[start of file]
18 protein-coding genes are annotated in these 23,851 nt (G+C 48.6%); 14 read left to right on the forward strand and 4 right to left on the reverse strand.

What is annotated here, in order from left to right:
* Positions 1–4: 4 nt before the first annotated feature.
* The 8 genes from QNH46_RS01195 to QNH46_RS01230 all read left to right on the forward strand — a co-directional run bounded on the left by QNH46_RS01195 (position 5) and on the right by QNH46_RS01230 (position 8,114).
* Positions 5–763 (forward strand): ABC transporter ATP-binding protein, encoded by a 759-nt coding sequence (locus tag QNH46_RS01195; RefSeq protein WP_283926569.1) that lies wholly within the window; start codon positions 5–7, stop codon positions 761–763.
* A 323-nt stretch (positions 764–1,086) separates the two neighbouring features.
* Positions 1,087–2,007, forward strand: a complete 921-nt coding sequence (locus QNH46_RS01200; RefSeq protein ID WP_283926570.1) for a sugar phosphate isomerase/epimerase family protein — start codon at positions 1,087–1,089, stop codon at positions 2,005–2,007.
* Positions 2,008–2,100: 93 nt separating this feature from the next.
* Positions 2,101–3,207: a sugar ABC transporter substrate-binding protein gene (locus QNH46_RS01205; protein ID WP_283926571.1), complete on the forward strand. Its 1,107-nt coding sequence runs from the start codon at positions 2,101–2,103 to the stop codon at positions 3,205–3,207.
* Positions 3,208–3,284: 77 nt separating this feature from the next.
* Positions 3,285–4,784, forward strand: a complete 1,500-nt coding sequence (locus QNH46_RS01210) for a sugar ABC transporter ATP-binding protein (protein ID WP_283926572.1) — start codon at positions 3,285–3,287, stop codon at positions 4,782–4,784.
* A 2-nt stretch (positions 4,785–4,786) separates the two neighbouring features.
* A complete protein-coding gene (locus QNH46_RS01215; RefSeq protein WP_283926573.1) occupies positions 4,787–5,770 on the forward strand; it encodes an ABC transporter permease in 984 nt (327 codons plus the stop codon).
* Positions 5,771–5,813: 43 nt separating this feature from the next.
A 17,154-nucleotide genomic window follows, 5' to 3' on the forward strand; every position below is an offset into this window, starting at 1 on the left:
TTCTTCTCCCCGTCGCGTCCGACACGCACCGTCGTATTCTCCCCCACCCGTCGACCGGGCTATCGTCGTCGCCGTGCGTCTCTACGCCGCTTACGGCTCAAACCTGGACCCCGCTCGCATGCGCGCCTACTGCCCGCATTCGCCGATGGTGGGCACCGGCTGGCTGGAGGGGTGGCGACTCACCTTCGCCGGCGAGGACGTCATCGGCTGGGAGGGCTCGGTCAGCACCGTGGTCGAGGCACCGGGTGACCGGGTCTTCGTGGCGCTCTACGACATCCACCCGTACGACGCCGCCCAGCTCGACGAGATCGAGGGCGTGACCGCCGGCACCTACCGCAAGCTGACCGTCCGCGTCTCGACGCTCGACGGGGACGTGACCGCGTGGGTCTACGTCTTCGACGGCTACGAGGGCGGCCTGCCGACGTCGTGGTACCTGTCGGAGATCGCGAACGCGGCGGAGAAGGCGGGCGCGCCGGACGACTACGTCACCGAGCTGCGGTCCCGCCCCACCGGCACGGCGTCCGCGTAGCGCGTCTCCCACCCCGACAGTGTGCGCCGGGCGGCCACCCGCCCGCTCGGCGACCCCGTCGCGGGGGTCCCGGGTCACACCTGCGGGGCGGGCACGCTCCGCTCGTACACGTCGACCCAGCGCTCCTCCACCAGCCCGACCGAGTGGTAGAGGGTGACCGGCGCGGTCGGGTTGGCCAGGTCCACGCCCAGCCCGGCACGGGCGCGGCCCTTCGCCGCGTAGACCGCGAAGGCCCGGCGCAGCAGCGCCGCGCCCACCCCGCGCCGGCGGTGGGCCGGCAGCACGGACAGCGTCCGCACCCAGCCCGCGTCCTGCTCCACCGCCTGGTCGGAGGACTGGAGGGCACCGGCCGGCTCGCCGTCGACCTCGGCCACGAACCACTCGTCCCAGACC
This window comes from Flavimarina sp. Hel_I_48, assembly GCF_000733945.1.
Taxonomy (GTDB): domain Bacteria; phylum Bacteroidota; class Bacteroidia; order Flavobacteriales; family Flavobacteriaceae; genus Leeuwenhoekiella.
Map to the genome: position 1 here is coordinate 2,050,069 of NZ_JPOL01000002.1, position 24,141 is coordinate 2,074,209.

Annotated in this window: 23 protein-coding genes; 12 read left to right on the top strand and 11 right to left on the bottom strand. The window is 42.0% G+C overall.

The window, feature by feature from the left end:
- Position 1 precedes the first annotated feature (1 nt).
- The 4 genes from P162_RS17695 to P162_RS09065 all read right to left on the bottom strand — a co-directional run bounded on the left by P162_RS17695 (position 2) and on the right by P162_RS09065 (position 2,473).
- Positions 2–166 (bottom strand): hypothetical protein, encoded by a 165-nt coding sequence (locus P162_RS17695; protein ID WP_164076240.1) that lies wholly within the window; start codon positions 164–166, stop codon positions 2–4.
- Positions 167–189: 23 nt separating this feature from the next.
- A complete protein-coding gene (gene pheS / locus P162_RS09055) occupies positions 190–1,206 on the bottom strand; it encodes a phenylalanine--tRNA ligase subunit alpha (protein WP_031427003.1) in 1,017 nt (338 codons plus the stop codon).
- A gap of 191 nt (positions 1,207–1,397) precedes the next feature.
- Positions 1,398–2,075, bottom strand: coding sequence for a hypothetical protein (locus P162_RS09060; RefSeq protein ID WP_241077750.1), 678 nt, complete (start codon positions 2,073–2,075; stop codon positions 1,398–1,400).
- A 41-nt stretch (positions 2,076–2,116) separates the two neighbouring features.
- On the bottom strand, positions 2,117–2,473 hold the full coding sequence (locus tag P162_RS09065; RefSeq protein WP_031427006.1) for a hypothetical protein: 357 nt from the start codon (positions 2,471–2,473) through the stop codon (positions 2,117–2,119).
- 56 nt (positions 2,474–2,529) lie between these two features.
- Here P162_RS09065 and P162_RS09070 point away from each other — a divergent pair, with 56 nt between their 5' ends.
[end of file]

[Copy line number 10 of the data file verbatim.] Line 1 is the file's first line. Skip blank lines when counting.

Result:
* Positions 3,208–3,284: 77 nt separating this feature from the next.